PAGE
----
T.E. Lawrence (Peter O'Toole) distinguished himself in the military campaign in the Middle East during the First World War, battling the Turks in an extraordinary example of bravery and persuasion, but now he is in his forties he has retired to rural England where he likes to ride his motorbike along the country roads. Alas, that was to be his undoing, and he suffered a fatal accident, which brought out a spate of national mourning in the United Kingdom, though the mourners at his funeral were not all necessarily of a consensus as to what Lawrence was like as a man, or even what his legacy was. To better understand him, we must go back to when he was stationed in Cairo, and volunteered for a one-man mission into the desert...
There used to be a cliché that said important, epic films had a cast of thousands, though it very rarely applied and probably never will again now that computer graphics mean there's no need to hire hundreds of extras for your battle scenes and crowd assemblies. But Lawrence of Arabia genuinely hired a massive amount of people to stand before the camera, not all with speaking parts but contributing to the sense this was a production not to be ignored, it was just too huge, it stood as a colossal achievement whatever you thought of its subject. Not everyone agreed Lawrence was a hero, and among those not entirely sold on the idea was director David Lean.
What he did believe was that here was a fascinating historical figure, and had an inner life rich enough to enormously influence what was going on around him - that ability to command a large amount of individuals into a force with one goal must have appealed to Lean too, of course, since that's what he was doing on his increasingly mighty movies, and the perfectionist in him was getting to love a challenge of guiding so many elements to create a cohesive whole. With Lawrence, he had a subject who would be controversial enough to drum up interest among the audience - the effects of his machinations would be felt for a long time afterward in the world - yet he needed someone who embodied all those aspects.
For that he cast a relative newcomer to the film industry, Peter O'Toole, seeing something of the messianic in him that suited the role down to the ground. Thus Lawrence affected the actor's career for ever on: he would never play some ordinary bloke, it seemed beyond him when his persona was so larger than life yet oddly controlled and contained, a wealth of intellect sparking behind those striking blue eyes. It was assuredly one of the finest instances of finding the right actor for the role ever seen in a major motion picture, and by all rights should have secured O'Toole an Oscar, but he was to be always the bridesmaid and never the bride in that respect until the Academy felt sorry for him and gave him an honorary one. But make no mistake, he was brilliant here.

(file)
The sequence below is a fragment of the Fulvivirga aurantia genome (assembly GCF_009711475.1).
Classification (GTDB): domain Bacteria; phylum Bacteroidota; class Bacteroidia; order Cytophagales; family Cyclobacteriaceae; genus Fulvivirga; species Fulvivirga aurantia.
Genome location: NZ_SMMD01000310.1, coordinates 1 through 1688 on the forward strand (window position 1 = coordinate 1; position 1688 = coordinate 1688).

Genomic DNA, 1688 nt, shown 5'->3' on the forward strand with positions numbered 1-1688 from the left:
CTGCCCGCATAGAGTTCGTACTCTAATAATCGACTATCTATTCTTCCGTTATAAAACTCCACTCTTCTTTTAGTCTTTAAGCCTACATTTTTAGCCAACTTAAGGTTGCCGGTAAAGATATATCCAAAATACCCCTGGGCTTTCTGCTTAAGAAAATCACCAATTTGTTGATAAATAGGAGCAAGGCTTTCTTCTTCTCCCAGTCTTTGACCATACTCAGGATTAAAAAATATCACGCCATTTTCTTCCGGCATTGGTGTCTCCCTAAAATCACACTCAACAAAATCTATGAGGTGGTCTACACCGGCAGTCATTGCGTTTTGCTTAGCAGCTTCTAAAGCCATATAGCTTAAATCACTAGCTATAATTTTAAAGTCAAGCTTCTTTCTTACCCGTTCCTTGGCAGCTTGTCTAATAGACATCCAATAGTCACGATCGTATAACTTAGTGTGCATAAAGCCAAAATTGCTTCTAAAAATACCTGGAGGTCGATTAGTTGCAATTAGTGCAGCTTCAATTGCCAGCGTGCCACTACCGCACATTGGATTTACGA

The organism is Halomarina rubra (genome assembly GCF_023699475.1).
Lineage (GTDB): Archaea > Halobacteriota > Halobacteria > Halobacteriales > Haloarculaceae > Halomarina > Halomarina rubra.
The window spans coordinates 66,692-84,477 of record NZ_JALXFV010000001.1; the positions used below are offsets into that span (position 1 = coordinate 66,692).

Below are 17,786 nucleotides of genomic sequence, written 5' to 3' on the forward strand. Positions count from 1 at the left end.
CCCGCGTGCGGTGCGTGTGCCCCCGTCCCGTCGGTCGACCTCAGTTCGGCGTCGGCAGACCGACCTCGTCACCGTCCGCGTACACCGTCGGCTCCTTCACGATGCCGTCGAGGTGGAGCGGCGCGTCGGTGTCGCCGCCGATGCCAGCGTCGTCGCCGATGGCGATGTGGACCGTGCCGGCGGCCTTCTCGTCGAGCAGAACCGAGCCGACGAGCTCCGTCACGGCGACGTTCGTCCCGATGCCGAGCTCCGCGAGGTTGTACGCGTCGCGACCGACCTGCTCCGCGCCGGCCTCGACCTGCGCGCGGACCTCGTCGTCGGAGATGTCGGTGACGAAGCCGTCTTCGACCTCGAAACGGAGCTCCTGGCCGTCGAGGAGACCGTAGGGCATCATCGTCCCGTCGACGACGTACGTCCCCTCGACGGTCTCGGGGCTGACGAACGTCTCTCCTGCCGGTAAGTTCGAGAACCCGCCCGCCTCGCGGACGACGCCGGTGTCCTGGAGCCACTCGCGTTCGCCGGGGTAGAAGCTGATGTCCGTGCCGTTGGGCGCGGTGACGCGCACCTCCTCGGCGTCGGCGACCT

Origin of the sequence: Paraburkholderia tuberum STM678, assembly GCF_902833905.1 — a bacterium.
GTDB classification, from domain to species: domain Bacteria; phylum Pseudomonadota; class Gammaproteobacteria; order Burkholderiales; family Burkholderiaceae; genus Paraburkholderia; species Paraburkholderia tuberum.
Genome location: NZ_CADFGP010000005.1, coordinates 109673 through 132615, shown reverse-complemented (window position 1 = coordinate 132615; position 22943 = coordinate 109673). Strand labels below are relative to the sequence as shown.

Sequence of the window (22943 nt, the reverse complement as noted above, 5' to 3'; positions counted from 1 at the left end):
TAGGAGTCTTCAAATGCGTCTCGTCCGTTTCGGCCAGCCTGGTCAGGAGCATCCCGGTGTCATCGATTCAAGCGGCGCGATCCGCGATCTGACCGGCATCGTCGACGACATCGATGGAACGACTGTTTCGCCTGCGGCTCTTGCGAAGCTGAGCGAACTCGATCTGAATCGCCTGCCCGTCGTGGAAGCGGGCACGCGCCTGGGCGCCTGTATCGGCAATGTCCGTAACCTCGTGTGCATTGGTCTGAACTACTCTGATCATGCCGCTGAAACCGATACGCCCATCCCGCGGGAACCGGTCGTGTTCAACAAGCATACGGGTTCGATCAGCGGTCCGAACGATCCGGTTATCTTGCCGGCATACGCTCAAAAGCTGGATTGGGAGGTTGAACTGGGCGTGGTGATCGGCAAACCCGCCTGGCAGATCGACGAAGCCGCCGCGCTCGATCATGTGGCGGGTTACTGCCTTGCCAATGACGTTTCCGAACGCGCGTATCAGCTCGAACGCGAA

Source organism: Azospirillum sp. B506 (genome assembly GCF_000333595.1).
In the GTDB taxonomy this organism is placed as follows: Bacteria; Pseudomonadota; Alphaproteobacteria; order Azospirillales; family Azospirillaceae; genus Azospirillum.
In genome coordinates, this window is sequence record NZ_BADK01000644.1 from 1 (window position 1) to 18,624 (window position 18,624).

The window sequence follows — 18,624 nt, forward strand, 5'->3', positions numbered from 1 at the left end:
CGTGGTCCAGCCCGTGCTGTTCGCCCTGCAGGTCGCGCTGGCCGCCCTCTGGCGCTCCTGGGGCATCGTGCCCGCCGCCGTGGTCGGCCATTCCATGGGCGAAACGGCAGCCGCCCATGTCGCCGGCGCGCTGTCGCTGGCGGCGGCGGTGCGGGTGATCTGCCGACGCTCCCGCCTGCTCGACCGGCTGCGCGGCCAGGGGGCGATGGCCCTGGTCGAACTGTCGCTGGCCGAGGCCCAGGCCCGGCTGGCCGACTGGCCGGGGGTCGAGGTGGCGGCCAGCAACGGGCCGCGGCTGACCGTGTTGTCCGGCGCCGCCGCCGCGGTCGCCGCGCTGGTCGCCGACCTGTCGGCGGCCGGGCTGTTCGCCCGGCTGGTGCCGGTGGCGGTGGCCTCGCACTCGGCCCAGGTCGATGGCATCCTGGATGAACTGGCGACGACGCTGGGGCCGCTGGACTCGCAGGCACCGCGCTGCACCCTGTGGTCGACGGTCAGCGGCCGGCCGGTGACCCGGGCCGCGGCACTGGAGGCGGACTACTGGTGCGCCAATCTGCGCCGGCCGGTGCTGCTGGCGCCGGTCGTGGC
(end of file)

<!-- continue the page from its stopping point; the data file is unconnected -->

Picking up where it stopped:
There's something supernatural about the transformation of Lawrence from a lowly soldier in an office job whose sense of humour marks him out as a rebel to some kind of establishment figure who feels extremely conflicted about the path that gets him there. By the end of the movie, he's not simply haunted by his experiences, he is possessed and aware nothing can exorcise the terrible sensations he went through, most importantly the bloodlust he couldn't hold in check that both drove him on and disgusted him. But at the beginning, he wins us over with his self-effacing charm and willingness to go the extra mile - many miles, in fact - to immerse himself in the desert culture and make up his mind to bring together tribes that previously would be pitted against one another.
Crucially, he is convinced he is working for the greater good, yet this was very much a post-Suez Crisis film and Lean subtly (and not so subtly, eventually) called into question how much benefit the British actions, and Lawrence's in particular, had genuinely achieved. It's easy to get lost in the spectacle of this, Maurice Jarre's majestic music and the vast landscapes somehow appropriate to the tumultuous emotions the characters are going through, and individual sequences such as the arrival of Omar Sharif's character from the distance seared into cinema history; also worth mentioning Sharif's fierce nobility here was responsible for making him the first Arab movie superstar. The other actors were well chosen also, so much so we forgive Alec Guinness and Anthony Quinn playing races different to their own, the sheer pressure of history made up for that. But so did the sorrowful conclusion that men of war are not content, the ones like Lawrence can barely live with themselves unless they are convinced of their cause, take away that conviction and you have a sorry state of affairs.